In organic chemistry, the suffix -ane forms the names of organic compounds where the −C−C− group (a carbon-carbon single bond) has been attributed the highest priority according to the rules of organic nomenclature. Such organic compounds are called alkanes. They are saturated hydrocarbons.

The names of the saturated hydrides of non-metals end with the suffix -ane: the hydrides of silicon are called silanes (SiH4); the hydrides of boron are boranes (B2H6).

The final "-e" is dropped before a suffix that starts with a vowel, e.g. "propanol".[1]

Alternatively, "-ane" may be used for a mononuclear hydride of an element. For instance, methane for CH4 and oxidane for H2O (water). [2] For the etymology, see Alkane.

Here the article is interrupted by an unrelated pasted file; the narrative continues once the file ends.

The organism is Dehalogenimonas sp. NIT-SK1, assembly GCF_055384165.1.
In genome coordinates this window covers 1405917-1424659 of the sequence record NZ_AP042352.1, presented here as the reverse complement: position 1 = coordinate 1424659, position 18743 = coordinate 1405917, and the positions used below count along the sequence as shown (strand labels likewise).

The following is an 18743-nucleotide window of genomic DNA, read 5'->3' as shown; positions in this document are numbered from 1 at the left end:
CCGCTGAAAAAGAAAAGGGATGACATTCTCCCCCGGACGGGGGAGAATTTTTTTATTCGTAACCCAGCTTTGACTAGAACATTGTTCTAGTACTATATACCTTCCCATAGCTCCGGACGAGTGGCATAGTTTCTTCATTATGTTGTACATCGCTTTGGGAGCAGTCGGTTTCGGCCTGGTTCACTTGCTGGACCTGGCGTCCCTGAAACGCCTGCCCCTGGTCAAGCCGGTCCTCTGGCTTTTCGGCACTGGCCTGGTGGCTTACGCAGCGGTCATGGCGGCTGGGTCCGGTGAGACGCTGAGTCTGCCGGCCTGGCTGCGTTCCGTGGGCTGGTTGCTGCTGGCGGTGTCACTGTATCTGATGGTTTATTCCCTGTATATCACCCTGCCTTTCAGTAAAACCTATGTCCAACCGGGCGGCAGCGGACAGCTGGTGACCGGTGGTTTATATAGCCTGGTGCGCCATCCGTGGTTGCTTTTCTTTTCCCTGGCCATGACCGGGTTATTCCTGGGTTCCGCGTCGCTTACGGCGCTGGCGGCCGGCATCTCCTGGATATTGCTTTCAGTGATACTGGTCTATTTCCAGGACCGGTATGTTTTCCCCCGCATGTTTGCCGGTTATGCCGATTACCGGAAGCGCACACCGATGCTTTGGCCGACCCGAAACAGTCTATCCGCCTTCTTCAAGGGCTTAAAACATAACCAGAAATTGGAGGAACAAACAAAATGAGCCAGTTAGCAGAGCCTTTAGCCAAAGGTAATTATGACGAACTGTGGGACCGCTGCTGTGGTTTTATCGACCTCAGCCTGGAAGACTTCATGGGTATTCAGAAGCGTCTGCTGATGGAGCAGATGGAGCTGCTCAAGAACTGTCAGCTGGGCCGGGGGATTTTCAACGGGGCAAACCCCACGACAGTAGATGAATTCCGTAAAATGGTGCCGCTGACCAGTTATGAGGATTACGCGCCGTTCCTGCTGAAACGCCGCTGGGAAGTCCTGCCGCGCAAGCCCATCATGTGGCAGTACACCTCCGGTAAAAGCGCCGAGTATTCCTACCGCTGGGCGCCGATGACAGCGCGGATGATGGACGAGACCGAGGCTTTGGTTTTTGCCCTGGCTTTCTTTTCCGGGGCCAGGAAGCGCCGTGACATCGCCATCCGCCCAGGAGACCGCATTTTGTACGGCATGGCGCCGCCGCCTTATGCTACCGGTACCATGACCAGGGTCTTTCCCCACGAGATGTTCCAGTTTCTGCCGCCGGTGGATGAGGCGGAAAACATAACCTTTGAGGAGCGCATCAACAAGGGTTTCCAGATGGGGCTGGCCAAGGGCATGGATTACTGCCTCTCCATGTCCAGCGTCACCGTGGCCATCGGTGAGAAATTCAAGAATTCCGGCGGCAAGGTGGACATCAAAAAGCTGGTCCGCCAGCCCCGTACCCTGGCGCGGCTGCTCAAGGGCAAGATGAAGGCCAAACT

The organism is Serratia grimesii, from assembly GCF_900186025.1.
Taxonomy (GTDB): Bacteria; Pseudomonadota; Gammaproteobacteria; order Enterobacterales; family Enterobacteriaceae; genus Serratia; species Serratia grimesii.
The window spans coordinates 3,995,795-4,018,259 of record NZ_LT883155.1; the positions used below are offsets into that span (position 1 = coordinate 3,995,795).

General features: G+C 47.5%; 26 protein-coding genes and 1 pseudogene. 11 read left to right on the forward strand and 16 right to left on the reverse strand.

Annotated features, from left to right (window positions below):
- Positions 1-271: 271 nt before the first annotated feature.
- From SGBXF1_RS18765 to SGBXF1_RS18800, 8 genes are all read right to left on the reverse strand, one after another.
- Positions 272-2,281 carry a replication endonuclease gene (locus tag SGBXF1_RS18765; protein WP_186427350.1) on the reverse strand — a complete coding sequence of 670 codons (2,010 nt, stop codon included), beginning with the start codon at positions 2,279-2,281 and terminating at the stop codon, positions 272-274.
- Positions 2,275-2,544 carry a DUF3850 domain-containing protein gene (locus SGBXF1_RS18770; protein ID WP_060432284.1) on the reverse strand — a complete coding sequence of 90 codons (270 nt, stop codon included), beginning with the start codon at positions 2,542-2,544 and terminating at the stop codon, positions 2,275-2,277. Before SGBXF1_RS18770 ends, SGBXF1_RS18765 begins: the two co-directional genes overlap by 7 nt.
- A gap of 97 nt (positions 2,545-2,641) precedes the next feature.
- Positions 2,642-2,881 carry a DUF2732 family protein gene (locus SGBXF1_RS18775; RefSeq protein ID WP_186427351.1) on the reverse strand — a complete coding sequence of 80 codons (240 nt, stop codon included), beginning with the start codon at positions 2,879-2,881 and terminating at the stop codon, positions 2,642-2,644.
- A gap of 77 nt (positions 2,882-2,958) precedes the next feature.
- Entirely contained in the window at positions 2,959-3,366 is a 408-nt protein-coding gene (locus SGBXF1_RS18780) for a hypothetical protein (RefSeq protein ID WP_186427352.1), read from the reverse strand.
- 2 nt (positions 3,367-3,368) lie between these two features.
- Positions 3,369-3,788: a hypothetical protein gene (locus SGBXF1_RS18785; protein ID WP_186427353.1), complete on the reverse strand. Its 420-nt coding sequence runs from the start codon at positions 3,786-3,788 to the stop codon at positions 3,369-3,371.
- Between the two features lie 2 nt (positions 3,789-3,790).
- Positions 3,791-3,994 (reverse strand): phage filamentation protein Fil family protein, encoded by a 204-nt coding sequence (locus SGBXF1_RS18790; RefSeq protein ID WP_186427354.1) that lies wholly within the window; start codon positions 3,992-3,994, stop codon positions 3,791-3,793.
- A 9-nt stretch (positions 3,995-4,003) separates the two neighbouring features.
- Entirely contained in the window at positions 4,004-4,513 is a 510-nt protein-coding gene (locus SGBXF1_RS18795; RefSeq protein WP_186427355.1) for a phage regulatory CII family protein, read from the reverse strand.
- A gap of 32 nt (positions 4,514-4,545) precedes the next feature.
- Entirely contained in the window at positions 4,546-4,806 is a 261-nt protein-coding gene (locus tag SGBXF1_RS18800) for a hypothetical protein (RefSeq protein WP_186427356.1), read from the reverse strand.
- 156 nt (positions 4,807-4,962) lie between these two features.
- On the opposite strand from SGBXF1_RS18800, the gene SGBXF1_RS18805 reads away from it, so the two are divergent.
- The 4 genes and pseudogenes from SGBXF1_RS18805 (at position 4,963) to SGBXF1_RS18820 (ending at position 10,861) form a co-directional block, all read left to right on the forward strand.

See also


  1. ^ The Commission on the Nomenclature of Organic Chemistry (1971) [1958 (A: Hydrocarbons, and B: Fundamental Heterocyclic Systems), 1965 (C: Characteristic Groups)]. Nomenclature of Organic Chemistry (3rd combined ed.). London: Butterworths. ISBN 0-408-70144-7.
  2. ^ A Guide to IUPAC Nomenclature of Organic Compounds, IUPAC, Commission on Nomenclature of Organic Chemistry, 1993